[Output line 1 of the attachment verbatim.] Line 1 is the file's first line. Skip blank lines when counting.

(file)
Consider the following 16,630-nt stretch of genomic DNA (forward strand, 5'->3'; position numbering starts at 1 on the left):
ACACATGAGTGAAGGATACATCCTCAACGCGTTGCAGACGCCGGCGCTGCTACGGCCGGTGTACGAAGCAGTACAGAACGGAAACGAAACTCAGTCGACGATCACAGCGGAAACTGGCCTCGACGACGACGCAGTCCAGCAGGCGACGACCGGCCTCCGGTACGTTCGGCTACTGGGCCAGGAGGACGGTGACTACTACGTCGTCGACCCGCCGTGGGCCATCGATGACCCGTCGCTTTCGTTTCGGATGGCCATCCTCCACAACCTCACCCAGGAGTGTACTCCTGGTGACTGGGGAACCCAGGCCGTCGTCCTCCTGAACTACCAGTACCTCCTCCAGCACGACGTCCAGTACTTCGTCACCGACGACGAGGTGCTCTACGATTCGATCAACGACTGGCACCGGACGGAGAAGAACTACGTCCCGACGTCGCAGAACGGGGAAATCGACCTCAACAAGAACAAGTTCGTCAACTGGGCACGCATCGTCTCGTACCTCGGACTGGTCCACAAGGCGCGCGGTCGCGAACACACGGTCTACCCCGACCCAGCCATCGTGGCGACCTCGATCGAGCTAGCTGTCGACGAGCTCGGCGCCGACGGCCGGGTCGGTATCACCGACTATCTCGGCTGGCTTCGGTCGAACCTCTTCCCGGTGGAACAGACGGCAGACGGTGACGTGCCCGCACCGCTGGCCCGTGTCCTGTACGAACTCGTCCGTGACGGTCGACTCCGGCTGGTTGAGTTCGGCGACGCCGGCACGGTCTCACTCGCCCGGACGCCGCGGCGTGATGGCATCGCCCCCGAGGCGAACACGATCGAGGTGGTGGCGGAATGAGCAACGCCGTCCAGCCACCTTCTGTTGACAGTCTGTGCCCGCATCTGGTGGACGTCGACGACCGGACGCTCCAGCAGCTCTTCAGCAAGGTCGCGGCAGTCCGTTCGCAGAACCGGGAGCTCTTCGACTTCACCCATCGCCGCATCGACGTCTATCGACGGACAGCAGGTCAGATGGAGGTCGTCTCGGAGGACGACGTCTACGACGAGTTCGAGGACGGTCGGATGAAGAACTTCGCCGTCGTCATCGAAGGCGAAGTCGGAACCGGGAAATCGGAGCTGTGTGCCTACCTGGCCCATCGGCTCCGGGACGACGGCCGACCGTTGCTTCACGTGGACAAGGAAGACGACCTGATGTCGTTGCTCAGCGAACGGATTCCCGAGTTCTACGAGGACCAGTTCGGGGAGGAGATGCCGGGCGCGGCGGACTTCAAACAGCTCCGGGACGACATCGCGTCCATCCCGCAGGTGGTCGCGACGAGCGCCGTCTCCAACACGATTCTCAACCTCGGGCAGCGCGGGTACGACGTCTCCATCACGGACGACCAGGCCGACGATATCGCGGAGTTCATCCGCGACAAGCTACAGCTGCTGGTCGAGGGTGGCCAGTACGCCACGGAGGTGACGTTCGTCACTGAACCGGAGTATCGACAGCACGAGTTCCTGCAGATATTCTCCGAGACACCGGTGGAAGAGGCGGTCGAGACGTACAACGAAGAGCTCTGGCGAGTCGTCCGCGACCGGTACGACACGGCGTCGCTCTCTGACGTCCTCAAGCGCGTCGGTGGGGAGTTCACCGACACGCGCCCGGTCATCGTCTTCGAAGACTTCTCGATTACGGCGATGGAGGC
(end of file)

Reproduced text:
Consider the following 16,630-nt stretch of genomic DNA (forward strand, 5'->3'; position numbering starts at 1 on the left):